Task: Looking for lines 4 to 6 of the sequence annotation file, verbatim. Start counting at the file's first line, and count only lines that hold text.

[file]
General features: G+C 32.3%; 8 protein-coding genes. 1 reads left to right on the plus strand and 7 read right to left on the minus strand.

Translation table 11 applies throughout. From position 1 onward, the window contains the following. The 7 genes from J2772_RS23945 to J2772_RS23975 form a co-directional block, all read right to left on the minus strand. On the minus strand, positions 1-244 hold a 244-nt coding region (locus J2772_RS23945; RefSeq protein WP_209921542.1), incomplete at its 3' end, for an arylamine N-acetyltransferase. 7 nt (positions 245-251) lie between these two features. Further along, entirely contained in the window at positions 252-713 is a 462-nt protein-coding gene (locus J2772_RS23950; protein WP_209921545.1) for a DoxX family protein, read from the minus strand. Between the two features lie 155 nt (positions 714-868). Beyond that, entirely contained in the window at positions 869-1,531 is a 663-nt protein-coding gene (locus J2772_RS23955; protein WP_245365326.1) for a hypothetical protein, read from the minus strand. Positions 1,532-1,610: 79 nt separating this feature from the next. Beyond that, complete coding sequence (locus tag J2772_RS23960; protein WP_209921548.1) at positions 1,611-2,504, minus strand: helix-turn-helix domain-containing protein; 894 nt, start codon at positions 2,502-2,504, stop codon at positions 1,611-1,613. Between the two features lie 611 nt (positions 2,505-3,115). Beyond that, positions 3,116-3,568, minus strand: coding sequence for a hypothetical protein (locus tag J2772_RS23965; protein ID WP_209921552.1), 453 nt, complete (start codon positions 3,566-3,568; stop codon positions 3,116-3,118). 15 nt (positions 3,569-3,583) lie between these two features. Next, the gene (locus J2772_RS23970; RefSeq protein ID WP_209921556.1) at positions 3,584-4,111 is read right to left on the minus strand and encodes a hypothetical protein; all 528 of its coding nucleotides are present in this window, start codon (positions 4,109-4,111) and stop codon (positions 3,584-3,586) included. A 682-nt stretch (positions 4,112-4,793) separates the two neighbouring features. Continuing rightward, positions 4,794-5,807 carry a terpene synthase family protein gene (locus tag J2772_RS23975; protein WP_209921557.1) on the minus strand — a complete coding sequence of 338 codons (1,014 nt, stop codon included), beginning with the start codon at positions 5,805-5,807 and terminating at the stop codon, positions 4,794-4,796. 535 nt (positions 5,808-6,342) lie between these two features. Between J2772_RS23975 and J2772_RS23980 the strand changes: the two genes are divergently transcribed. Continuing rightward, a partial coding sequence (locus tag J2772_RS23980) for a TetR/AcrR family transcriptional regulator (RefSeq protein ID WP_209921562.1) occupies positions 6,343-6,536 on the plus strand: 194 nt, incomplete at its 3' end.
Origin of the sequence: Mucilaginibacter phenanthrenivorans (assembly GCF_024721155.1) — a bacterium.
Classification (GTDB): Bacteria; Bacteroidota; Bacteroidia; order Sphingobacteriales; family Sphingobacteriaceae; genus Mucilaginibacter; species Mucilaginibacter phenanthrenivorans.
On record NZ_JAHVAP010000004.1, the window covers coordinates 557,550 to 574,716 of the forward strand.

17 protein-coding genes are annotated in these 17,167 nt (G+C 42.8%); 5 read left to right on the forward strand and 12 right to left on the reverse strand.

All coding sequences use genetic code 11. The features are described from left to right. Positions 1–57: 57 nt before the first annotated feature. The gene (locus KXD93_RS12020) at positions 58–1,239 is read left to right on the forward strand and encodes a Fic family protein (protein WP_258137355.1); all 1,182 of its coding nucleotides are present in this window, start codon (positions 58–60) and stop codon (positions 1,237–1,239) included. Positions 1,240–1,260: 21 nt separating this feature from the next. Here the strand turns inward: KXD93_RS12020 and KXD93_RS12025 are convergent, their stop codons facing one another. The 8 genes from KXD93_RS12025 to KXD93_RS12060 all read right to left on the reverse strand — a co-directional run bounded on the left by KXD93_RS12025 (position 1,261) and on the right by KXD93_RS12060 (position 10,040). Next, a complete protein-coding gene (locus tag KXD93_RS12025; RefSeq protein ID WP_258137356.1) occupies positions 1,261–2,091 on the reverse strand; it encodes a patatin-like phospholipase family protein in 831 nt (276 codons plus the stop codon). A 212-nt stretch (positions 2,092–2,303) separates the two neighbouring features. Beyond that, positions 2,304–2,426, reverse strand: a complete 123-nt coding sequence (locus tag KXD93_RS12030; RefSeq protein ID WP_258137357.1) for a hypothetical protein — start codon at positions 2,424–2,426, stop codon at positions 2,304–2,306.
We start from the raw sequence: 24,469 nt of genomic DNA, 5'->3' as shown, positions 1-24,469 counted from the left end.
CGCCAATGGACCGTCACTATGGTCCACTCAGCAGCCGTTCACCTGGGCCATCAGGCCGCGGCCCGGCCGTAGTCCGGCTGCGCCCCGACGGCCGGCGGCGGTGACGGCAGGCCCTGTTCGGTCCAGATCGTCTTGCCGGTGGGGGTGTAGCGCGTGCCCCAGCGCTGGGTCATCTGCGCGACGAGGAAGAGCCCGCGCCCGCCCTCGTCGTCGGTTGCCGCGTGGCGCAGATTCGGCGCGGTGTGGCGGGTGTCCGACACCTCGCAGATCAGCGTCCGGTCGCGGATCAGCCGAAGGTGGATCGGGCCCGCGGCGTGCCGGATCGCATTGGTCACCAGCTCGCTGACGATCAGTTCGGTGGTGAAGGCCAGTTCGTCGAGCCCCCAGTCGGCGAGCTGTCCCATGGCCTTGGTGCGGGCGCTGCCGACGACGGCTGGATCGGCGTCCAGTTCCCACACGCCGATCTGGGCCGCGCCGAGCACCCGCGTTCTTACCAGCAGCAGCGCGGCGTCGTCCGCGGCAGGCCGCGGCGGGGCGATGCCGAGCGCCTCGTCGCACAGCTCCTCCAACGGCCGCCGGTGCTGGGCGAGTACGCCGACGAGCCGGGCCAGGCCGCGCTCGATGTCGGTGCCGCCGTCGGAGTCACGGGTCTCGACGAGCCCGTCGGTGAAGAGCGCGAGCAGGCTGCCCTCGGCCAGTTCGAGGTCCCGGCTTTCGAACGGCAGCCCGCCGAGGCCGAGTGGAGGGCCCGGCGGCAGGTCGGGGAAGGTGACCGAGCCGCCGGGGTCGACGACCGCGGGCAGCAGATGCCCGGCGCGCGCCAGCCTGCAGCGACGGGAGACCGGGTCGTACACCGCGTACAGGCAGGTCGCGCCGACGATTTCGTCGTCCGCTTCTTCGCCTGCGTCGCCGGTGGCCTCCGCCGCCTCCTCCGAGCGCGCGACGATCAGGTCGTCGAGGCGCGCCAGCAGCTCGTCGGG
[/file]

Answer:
Classification (GTDB): Bacteria; Bacteroidota; Bacteroidia; order Sphingobacteriales; family Sphingobacteriaceae; genus Mucilaginibacter; species Mucilaginibacter phenanthrenivorans.
On record NZ_JAHVAP010000004.1, the window covers coordinates 557,550 to 574,716 of the forward strand.

17 protein-coding genes are annotated in these 17,167 nt (G+C 42.8%); 5 read left to right on the forward strand and 12 right to left on the reverse strand.